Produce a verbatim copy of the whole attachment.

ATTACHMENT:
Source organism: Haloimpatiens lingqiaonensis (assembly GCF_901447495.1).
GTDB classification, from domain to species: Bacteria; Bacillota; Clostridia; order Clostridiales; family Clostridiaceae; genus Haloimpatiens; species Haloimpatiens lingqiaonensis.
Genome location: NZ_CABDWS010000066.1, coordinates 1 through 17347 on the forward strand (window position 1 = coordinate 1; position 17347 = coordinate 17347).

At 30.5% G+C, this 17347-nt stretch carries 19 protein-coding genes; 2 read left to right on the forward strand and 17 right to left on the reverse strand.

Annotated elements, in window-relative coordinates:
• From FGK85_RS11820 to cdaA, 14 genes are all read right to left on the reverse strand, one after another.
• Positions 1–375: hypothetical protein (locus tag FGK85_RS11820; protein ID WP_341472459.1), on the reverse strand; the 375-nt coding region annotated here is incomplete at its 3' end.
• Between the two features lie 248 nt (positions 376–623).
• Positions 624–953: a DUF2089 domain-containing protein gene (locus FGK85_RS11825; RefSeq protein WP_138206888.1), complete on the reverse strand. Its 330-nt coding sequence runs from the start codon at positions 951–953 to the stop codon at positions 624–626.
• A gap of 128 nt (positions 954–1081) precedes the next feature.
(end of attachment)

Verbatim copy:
Source organism: Haloimpatiens lingqiaonensis (assembly GCF_901447495.1).
GTDB classification, from domain to species: Bacteria; Bacillota; Clostridia; order Clostridiales; family Clostridiaceae; genus Haloimpatiens; species Haloimpatiens lingqiaonensis.
Genome location: NZ_CABDWS010000066.1, coordinates 1 through 17347 on the forward strand (window position 1 = coordinate 1; position 17347 = coordinate 17347).

At 30.5% G+C, this 17347-nt stretch carries 19 protein-coding genes; 2 read left to right on the forward strand and 17 right to left on the reverse strand.

Annotated elements, in window-relative coordinates:
• From FGK85_RS11820 to cdaA, 14 genes are all read right to left on the reverse strand, one after another.
• Positions 1–375: hypothetical protein (locus tag FGK85_RS11820; protein ID WP_341472459.1), on the reverse strand; the 375-nt coding region annotated here is incomplete at its 3' end.
• Between the two features lie 248 nt (positions 376–623).
• Positions 624–953: a DUF2089 domain-containing protein gene (locus FGK85_RS11825; RefSeq protein WP_138206888.1), complete on the reverse strand. Its 330-nt coding sequence runs from the start codon at positions 951–953 to the stop codon at positions 624–626.
• A gap of 128 nt (positions 954–1081) precedes the next feature.